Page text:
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Published: 01 Feb 2020

Aviators from all three services are about to take to the icy skies over northern Norway for Arctic flying training.

But before they are able to undertake the aerial elements, they must know what it takes to survive on the ground in the deep freeze of Norway’s wilds.

That is why the personnel of Joint Helicopter Command must undergo training provided by Royal Marines specialists attached to Commando Helicopter Force (CHF), the naval service aviators based at RNAS Yeovilton who provide aerial support to the elite Green Berets.

This course gives vital insight into how to survive in one of the planet’s most inhospitable environments, where the sun barely rises and temperatures can plummet to around -30c.

The training also includes tactical awareness phases, meaning the pilots, aircrew and supporting personnel understand what it takes to survive and potentially fight if they find themselves on the ground rather than in the skies over the frozen battlefield.

This time around, the Cold Weather Survival Course, run by the Fleet Air Arm, is training the aviators of Aviation Task Force 2, which is deployed to the high north and includes Royal Navy Merlins and Wildcat, Army Apache attack helicopters and RAF Chinooks.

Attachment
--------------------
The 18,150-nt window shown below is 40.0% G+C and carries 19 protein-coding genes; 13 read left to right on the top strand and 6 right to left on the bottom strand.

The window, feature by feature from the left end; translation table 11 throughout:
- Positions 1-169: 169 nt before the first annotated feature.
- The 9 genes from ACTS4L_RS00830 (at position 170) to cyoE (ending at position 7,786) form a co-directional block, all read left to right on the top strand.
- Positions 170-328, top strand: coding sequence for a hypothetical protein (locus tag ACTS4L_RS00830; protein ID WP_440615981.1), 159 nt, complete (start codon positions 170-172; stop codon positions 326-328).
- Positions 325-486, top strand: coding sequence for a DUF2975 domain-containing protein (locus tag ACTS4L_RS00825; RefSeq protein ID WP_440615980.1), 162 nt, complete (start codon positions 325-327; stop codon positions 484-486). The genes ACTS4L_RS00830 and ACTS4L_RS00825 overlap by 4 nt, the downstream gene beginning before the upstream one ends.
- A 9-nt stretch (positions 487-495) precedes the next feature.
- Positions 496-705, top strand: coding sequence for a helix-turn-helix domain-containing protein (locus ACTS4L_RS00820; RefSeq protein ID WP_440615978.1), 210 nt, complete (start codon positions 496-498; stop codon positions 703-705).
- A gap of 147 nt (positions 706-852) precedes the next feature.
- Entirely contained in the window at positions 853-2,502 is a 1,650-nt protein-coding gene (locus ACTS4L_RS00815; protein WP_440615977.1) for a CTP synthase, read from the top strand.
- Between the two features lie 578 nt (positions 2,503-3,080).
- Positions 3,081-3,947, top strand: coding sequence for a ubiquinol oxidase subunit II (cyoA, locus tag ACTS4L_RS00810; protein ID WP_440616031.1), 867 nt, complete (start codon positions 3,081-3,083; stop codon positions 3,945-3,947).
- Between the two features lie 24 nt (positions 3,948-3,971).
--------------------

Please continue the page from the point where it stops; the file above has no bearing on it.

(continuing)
The course covers how to build quinzee shelters, which are made from a large amount of loose snow that is shaped and hollowed out, but also how to move on skis or snow shoes through deep snow.

The students must complete a yomp through the wilderness in harsh conditions and also complete the infamous ice breaking drills before they are ready to head to airfields at Bardufoss to begin Arctic flying training.

This is all part of the annual Exercise Clockwork deployment which is now in its 51st year.

It is very well established and this time around the Commando Wildcats of 847 Naval Air Squadron will be undergoing their flying training before heading to Exercise Cold Response, where they will be joined by their fellow CHF fliers of 845 Naval Air Squadron for the Norwegian-led war games.

While at Bardufoss, in northern Norway, the Wildcats will once again be working with the Apaches, as they did for the first time last year.

Apaches will be flying alongside the Wildcat battlefield reconnaissance helicopters of CHF, developing their ability to operate together.

The aircraft will then move onto Exercise Cold Response, where they will be joined by Royal Navy ships and Royal Marines on the multinational exercise.


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